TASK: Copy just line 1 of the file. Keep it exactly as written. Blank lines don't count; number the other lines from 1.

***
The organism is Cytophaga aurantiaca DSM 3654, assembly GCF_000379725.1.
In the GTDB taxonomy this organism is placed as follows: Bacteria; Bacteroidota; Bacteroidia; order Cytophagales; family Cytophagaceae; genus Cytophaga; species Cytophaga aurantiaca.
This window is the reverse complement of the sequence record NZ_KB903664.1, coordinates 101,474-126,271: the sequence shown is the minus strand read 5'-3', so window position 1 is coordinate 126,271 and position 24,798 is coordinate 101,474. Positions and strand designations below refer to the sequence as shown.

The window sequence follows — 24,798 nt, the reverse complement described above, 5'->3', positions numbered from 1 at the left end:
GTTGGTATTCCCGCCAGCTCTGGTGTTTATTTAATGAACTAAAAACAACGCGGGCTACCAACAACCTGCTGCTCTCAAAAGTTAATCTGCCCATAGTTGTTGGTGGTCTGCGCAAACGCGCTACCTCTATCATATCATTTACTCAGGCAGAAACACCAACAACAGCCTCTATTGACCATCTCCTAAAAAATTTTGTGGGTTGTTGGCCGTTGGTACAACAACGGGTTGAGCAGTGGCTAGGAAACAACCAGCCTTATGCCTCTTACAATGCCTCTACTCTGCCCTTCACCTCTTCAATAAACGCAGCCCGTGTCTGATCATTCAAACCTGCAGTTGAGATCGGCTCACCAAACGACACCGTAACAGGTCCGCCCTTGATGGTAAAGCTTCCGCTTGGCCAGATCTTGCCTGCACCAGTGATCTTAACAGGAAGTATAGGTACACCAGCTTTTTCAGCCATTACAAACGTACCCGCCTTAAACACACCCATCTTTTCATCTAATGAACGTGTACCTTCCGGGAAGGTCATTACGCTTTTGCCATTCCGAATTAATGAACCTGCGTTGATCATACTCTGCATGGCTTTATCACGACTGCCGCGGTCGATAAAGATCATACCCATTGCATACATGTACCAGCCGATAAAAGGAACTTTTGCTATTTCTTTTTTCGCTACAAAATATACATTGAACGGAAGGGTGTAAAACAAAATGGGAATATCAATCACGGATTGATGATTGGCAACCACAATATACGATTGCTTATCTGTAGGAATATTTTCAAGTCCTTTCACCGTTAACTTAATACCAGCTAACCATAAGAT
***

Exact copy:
The organism is Cytophaga aurantiaca DSM 3654, assembly GCF_000379725.1.